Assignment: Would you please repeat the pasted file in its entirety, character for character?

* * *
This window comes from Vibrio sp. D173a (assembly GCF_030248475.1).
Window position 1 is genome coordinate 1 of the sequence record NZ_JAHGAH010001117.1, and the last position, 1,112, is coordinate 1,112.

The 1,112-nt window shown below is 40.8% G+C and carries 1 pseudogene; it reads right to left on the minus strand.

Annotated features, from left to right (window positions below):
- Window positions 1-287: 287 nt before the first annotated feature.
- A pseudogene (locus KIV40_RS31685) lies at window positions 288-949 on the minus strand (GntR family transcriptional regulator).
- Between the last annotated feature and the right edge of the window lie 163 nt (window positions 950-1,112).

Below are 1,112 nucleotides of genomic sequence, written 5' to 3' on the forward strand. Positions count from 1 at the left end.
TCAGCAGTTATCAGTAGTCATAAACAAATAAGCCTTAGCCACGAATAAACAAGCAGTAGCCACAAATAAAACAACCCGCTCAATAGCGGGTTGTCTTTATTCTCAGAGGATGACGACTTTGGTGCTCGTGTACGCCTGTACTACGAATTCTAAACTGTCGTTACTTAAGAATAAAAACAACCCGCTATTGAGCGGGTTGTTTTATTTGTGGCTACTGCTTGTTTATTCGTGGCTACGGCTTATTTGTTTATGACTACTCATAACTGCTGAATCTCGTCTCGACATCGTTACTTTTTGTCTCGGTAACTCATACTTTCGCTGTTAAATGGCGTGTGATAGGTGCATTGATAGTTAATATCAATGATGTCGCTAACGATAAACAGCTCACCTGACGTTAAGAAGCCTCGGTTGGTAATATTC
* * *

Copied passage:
This window comes from Vibrio sp. D173a (assembly GCF_030248475.1).
Window position 1 is genome coordinate 1 of the sequence record NZ_JAHGAH010001117.1, and the last position, 1,112, is coordinate 1,112.

The 1,112-nt window shown below is 40.8% G+C and carries 1 pseudogene; it reads right to left on the minus strand.

Annotated features, from left to right (window positions below):
- Window positions 1-287: 287 nt before the first annotated feature.
- A pseudogene (locus KIV40_RS31685) lies at window positions 288-949 on the minus strand (GntR family transcriptional regulator).
- Between the last annotated feature and the right edge of the window lie 163 nt (window positions 950-1,112).

Below are 1,112 nucleotides of genomic sequence, written 5' to 3' on the forward strand. Positions count from 1 at the left end.
TCAGCAGTTATCAGTAGTCATAAACAAATAAGCCTTAGCCACGAATAAACAAGCAGTAGCCACAAATAAAACAACCCGCTCAATAGCGGGTTGTCTTTATTCTCAGAGGATGACGACTTTGGTGCTCGTGTACGCCTGTACTACGAATTCTAAACTGTCGTTACTTAAGAATAAAAACAACCCGCTATTGAGCGGGTTGTTTTATTTGTGGCTACTGCTTGTTTATTCGTGGCTACGGCTTATTTGTTTATGACTACTCATAACTGCTGAATCTCGTCTCGACATCGTTACTTTTTGTCTCGGTAACTCATACTTTCGCTGTTAAATGGCGTGTGATAGGTGCATTGATAGTTAATATCAATGATGTCGCTAACGATAAACAGCTCACCTGACGTTAAGAAGCCTCGGTTGGTAATATTC